When something as scary as news of 40 Americans coming down with the swine flu hits the Internet, parents often start to panic. President Obama has said that the outbreak is cause for concern, but "not a cause for alarm." Still, no one wants to even think about their child coming in contact with a deadly virus by simply going to school.
Extreme or smart? Either way, he's not alone.
There's lots more talk going on over at the CafeMom Newcomers Club about the real terror this is striking in people's hearts.
I'm not sure it has reached the threat level some parents feel, but I certainly understand the fear. In fact, several cases have been found in my state. When my boys come home today, the clothes come off and hands get washed immediately. For me, sometimes it helps to cut through the misinformation (check out Healthy Living Buzz on the subject). Also here are some key facts from the CDC:
- What are the symptoms of swine flu in humans?
The symptoms of swine flu in people are expected to be similar to the symptoms of regular human seasonal influenza and include fever, lethargy, lack of appetite and coughing. Some people with swine flu also have reported runny nose, sore throat, nausea, vomiting and diarrhea.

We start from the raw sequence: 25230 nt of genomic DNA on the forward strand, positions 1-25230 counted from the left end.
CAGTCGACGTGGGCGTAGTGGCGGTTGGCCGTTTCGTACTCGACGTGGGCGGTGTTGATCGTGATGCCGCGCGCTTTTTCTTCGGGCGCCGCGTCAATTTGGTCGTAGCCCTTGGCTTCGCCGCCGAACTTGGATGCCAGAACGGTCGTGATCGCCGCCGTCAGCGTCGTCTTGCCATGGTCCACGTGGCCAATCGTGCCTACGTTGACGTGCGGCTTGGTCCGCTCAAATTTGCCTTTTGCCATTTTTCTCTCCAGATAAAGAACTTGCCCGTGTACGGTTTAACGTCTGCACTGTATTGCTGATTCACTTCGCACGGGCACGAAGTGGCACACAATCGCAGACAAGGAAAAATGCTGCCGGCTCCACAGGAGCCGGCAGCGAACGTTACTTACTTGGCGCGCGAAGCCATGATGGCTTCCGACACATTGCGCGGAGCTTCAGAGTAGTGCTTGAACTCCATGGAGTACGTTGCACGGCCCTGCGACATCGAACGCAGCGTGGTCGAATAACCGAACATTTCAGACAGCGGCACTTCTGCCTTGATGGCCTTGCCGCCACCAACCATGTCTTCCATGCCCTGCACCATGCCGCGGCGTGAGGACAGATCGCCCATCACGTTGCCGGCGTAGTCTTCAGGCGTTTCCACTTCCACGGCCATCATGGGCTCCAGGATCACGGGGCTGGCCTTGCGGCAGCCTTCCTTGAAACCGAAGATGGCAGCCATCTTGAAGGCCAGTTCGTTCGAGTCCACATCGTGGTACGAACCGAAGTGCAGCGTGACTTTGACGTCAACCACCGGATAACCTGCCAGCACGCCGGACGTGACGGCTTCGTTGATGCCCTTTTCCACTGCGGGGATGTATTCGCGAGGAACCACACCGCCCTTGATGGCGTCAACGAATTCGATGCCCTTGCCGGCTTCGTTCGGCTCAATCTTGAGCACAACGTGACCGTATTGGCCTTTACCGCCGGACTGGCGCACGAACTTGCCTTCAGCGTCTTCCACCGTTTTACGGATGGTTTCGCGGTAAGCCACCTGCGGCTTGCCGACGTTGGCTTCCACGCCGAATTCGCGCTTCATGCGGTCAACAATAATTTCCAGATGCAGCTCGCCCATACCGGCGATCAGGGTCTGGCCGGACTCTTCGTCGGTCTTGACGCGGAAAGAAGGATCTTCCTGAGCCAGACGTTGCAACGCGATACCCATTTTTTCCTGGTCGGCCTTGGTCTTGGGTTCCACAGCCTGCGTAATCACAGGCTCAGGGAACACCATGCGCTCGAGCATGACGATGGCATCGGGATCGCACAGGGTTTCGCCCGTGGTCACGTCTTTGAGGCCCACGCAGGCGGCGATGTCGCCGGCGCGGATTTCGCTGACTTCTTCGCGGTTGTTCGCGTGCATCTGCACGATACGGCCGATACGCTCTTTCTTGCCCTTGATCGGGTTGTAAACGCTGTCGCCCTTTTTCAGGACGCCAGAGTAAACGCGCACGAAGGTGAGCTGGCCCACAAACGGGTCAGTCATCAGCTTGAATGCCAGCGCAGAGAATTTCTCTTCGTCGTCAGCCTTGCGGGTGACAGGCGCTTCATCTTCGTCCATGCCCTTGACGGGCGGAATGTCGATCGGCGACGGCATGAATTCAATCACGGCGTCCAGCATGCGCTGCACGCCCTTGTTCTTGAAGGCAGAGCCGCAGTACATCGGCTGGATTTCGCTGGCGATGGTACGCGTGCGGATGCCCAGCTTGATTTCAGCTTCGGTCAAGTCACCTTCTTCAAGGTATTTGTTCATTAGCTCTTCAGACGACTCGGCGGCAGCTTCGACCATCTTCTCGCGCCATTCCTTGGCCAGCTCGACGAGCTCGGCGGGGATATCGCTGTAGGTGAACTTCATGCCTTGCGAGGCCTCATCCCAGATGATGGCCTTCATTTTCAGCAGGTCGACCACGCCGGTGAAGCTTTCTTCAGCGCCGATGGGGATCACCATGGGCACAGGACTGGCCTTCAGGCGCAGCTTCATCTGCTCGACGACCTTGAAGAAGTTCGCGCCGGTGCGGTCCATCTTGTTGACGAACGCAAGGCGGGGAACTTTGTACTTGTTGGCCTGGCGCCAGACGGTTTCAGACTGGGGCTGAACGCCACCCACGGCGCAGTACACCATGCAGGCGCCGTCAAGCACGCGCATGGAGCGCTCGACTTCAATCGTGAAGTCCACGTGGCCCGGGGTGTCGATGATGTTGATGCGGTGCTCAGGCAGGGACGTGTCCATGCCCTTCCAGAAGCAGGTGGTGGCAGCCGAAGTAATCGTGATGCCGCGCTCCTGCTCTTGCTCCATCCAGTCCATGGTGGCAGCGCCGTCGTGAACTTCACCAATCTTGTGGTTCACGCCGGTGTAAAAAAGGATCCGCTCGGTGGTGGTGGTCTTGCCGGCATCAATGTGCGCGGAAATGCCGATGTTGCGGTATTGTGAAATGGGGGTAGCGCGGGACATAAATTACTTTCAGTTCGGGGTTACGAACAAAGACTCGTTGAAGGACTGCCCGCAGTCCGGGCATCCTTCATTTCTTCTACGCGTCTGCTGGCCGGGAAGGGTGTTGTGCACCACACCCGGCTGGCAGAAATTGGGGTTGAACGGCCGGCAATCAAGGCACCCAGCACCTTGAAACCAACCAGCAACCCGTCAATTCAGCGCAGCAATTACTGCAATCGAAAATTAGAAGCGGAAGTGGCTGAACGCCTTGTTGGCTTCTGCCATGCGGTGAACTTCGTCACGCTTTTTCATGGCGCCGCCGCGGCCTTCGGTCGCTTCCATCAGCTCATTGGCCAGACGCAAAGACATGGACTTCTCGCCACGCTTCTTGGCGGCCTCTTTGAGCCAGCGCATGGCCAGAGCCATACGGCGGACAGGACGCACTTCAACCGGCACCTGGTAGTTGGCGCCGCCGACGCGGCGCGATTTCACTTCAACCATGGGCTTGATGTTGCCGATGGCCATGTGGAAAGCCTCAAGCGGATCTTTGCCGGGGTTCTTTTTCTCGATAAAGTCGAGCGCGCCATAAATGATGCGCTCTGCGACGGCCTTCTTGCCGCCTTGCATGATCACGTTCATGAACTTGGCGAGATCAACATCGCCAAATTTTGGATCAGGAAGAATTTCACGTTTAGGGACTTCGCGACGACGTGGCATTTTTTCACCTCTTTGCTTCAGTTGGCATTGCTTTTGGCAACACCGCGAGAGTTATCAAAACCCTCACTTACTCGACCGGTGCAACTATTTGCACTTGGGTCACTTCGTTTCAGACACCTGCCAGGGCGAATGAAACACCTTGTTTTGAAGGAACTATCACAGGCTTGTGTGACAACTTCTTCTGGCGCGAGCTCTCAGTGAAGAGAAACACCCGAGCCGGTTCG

- Can people catch swine flu from eating pork?
No. Swine influenza viruses are not transmitted by food. You can not get swine influenza from eating pork or pork products. Eating properly handled and cooked pork and pork products is safe. Cooking pork to an internal temperature of 160°F kills the swine flu virus as it does other bacteria and viruses.
- What do we know about human-to-human spread of swine flu?
In September 1988, a previously healthy 32-year-old pregnant woman was hospitalized for pneumonia and died 8 days later. A swine H1N1 flu virus was detected. Four days before getting sick, the patient visited a county fair swine exhibition where there was widespread influenza-like illness among the swine.
- How can human infections with swine influenza be diagnosed?
To diagnose swine influenza A infection, a respiratory specimen would generally need to be collected within the first 4 to 5 days of illness (when an infected person is most likely to be shedding virus). However, some persons, especially children, may shed virus for 10 days or longer. Identification as a swine flu influenza A virus requires sending the specimen to CDC for laboratory testing.
Are you afraid of the Swine Flu? What precautions, if any, are you taking for your family?